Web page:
Well, after having nattered on, I guess I should say I'm certainly no Tiger Woods, so take all the above with a big pinch of salt.  Have a nice day,

cheers - dustin

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Post Options Post Options   Likes (0) Likes(0)   Quote johnangus Quote  Post ReplyReply Direct Link To This Post Posted: 22 Oct 2003 at 9:12am
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Unless the fish feels the hook right away and starts window wiping on the spot in which case I would ease the drag up a bit, I always like to let the fish run. The water pressure against the lure head is quite enough anyway, when the lure moves up the leader and jams on the stop, this bump can be enough to draw in the hook. The weight of the line which increases more and more especially if the fish changes direction like blues do a lot helps to keep the hook in place. And Dustin you are absolutely right leave the drag alone until the fish has settled down, I don't push up the drag until the line has stopped going out and/or we are about to go after it. Nevertheless my success rate on blues here in NZ is average at best. Unlike many others though I have never been spooled and I have never snapped off on anything. I reckon if you can snap 37 kilo line on a fish there must be something wrong with it. I have seen a near 1000lb thresher shark hooked in the tip of it's tail, nearly 16 feet away from its gob, hauled up inch by inch for over 3 hours from over 800 metres, straight down, with the drag on the absolute maximum. The topshot was hi-vis Moimoi, and an hour earlier had brought in a 420lbs broadbill again after more than 3 hours. Sorry I have departed from the thread again, I'm going back to the Playstation, this new Jak II is great. 
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Post Options Post Options   Likes (0) Likes(0)   Quote dustin Quote  Post ReplyReply Direct Link To This Post Posted: 22 Oct 2003 at 10:07am
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John, I like you consider myself no more than average, in fact, as far as converting strikes to hookups is concerned, at times I definitely feel below average.  But one of the gentlemen who visits this site on a regular basis is one of the most successful lure fishermen for big marlin there has ever been, and I'm sure he's experienced the pulled hooks syndrome many times before, and if not figured it out, at least come to some conclusions how it happens and what are the main culprits.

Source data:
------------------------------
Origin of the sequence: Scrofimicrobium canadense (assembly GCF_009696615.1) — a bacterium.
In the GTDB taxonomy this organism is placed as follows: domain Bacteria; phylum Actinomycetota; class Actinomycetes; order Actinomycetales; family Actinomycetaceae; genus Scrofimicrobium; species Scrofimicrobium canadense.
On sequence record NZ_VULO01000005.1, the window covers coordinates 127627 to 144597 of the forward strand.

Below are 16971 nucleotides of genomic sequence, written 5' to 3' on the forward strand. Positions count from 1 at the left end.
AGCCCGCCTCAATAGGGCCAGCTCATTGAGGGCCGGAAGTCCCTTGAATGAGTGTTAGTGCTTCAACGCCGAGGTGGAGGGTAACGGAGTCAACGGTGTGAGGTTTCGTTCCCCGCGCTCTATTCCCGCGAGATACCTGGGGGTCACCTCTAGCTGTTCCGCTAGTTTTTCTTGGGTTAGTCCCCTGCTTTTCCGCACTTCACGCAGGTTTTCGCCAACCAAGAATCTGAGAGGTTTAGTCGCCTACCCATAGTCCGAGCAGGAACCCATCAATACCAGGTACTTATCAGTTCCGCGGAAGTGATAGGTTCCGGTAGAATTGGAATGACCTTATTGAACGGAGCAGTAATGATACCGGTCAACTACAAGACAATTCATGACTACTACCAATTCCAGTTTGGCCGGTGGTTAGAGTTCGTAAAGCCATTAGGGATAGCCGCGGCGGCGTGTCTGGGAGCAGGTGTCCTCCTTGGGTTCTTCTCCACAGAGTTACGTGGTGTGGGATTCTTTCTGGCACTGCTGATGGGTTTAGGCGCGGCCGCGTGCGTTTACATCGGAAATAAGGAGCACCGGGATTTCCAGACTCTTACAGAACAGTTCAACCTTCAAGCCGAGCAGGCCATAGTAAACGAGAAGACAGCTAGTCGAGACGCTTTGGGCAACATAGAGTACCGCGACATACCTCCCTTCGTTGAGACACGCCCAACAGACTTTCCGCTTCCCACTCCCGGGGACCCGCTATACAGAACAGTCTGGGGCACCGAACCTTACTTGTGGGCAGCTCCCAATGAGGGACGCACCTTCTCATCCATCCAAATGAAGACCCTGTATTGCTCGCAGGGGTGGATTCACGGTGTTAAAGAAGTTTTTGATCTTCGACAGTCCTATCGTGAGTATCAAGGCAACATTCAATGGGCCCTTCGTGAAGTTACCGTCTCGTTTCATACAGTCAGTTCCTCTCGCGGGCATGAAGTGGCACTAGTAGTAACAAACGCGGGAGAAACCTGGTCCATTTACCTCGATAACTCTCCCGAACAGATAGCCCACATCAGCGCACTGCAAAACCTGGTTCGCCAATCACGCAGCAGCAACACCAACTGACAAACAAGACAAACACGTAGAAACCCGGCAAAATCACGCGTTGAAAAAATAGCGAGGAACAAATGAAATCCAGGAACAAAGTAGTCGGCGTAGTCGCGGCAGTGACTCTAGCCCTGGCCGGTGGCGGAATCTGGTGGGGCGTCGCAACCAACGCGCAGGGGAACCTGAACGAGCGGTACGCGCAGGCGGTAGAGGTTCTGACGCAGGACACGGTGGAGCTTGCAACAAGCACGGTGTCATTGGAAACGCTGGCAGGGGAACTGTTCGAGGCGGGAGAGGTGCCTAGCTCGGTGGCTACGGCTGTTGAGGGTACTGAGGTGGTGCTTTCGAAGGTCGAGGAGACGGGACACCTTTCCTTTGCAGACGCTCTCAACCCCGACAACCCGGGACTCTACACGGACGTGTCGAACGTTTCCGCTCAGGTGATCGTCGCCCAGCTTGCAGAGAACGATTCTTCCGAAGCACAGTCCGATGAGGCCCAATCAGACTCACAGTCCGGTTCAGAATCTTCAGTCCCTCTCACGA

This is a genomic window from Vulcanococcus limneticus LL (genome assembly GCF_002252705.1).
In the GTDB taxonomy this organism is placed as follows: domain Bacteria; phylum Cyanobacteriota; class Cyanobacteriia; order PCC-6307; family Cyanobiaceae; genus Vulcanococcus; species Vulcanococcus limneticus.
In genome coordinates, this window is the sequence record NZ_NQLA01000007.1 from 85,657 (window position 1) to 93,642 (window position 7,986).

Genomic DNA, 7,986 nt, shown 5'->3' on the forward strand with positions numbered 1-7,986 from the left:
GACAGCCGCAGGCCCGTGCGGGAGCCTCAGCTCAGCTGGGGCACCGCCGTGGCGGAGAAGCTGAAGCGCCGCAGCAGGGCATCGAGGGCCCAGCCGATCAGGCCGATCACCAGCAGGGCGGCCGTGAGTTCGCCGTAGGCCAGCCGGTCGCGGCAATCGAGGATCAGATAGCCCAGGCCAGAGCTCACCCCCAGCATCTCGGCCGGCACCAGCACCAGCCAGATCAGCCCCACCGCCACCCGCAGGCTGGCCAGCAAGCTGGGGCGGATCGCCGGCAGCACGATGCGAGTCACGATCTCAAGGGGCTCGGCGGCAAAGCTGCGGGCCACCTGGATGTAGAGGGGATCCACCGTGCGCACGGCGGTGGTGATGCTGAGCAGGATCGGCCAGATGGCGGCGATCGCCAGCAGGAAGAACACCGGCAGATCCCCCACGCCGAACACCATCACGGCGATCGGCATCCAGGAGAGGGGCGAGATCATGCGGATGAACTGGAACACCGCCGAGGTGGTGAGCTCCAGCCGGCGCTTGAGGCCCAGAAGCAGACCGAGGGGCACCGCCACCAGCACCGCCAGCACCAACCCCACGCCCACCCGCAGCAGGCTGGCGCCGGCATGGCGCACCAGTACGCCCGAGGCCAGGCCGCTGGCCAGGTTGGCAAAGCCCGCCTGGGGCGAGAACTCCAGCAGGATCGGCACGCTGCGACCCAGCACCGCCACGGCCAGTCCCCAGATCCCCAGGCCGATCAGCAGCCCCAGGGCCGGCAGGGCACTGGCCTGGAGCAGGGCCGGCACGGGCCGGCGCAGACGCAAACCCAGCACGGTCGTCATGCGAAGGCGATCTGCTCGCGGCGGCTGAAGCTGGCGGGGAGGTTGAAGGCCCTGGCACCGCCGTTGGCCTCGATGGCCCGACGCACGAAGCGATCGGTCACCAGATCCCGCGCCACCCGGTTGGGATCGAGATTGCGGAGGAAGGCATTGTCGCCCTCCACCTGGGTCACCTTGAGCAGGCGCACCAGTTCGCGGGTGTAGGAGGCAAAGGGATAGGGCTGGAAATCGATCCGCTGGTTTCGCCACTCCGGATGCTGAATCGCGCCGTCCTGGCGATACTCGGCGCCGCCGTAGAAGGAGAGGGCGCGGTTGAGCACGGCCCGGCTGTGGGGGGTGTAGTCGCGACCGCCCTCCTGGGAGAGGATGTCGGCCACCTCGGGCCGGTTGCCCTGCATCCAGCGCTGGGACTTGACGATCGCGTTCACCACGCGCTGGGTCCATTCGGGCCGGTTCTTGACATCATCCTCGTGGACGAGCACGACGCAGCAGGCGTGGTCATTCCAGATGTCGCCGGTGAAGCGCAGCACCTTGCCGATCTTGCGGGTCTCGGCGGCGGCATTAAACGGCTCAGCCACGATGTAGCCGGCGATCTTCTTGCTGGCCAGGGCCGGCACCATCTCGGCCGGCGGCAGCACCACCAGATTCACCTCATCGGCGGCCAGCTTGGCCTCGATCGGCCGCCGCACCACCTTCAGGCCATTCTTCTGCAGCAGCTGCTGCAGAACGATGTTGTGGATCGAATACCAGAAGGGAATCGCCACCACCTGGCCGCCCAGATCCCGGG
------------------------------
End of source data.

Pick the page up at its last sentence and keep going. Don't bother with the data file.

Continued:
The only other thing I think is worth considering, and believe me I consider it an awful lot whenever I'm going through a bad spell, is this: Even, or should I say especially, in places where blue marlin are truly abundant- Hawaii, Ghana, places like that, boats still go through runs of poor hookups on lures.  They go through hot streaks, and they go through cold streaks.  The problem one faces in an area like Madeira, and I guess New Zealand, where blues are simply thinner on the ground, is was that run of four missed fish simply bad luck or is it a symptom of something you are not doing quite right, and if so, what?  The fact that you aren't getting 2 or 3 shots every day makes it difficult for you to change things.  Also, if you're in a situation where you are raising something like one blue marlin per week (or God help you even longer between bites - yes I've been there), you are simply going to lose your sharpness and preparation.  When the fishing is good and you are raising them consistently your game goes up, you get a handle on what the fish are doing and how to respond.  If you can't remember the last time you got a blue marlin bite and suddenly THERE SHE IS, your chances of muffing the bite are a lot higher due to simple lack of preparedness, unless you are really very experienced, and I'm sure even the best fishermen would admit that not seeing a fish for several days tends to put a kink in their style.  Human error is an awful way to lose a fish, but it happens. 

cheers - dustin

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Post Options Post Options   Likes (0) Likes(0)   Quote Kerren Quote  Post ReplyReply Direct Link To This Post Posted: 22 Oct 2003 at 10:25am
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Yeah good call Dustin....

Where are you at Capt. Roddy?.... ....learn us the ways of dealing with the BIG blue bite...your students await their teacher!

(the above is not sarcasm at all)

No doubt you would have penned lessons on the subject already....can you direct us where to find them perhaps?